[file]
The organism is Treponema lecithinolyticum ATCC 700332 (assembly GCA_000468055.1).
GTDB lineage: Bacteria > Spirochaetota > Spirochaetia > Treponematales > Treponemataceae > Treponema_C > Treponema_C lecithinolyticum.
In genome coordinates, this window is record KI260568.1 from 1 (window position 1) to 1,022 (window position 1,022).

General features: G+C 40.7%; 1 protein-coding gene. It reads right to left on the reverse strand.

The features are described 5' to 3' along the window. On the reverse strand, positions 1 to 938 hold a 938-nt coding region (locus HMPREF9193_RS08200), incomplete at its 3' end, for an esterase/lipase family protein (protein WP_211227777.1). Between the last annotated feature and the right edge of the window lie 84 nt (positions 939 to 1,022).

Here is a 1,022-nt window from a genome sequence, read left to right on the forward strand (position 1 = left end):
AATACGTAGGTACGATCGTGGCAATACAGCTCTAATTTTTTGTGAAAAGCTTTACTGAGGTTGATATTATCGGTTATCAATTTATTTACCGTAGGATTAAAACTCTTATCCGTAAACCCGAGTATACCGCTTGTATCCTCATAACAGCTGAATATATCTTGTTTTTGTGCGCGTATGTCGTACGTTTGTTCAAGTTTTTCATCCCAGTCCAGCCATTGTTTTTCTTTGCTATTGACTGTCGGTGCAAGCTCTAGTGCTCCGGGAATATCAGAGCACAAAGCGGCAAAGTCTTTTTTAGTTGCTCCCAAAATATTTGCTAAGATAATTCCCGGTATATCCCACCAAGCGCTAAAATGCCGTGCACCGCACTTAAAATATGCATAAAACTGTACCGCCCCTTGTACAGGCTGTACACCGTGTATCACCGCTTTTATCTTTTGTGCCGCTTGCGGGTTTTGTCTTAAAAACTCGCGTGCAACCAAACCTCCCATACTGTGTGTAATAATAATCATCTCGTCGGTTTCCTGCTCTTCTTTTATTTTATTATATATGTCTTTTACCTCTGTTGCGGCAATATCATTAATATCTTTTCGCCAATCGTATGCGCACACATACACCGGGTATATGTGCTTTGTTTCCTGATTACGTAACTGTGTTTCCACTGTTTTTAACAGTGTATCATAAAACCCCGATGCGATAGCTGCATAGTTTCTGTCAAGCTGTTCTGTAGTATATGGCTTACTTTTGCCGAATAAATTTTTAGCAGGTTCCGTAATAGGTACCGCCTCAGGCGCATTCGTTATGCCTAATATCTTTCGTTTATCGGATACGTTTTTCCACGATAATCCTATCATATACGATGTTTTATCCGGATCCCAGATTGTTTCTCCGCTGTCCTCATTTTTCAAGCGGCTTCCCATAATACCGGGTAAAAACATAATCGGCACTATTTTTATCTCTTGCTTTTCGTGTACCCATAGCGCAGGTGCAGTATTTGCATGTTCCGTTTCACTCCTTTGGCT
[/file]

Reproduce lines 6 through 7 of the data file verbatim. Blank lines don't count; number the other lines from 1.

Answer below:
Here is a 1,022-nt window from a genome sequence, read left to right on the forward strand (position 1 = left end):
AATACGTAGGTACGATCGTGGCAATACAGCTCTAATTTTTTGTGAAAAGCTTTACTGAGGTTGATATTATCGGTTATCAATTTATTTACCGTAGGATTAAAACTCTTATCCGTAAACCCGAGTATACCGCTTGTATCCTCATAACAGCTGAATATATCTTGTTTTTGTGCGCGTATGTCGTACGTTTGTTCAAGTTTTTCATCCCAGTCCAGCCATTGTTTTTCTTTGCTATTGACTGTCGGTGCAAGCTCTAGTGCTCCGGGAATATCAGAGCACAAAGCGGCAAAGTCTTTTTTAGTTGCTCCCAAAATATTTGCTAAGATAATTCCCGGTATATCCCACCAAGCGCTAAAATGCCGTGCACCGCACTTAAAATATGCATAAAACTGTACCGCCCCTTGTACAGGCTGTACACCGTGTATCACCGCTTTTATCTTTTGTGCCGCTTGCGGGTTTTGTCTTAAAAACTCGCGTGCAACCAAACCTCCCATACTGTGTGTAATAATAATCATCTCGTCGGTTTCCTGCTCTTCTTTTATTTTATTATATATGTCTTTTACCTCTGTTGCGGCAATATCATTAATATCTTTTCGCCAATCGTATGCGCACACATACACCGGGTATATGTGCTTTGTTTCCTGATTACGTAACTGTGTTTCCACTGTTTTTAACAGTGTATCATAAAACCCCGATGCGATAGCTGCATAGTTTCTGTCAAGCTGTTCTGTAGTATATGGCTTACTTTTGCCGAATAAATTTTTAGCAGGTTCCGTAATAGGTACCGCCTCAGGCGCATTCGTTATGCCTAATATCTTTCGTTTATCGGATACGTTTTTCCACGATAATCCTATCATATACGATGTTTTATCCGGATCCCAGATTGTTTCTCCGCTGTCCTCATTTTTCAAGCGGCTTCCCATAATACCGGGTAAAAACATAATCGGCACTATTTTTATCTCTTGCTTTTCGTGTACCCATAGCGCAGGTGCAGTATTTGCATGTTCCGTTTCACTCCTTTGGCT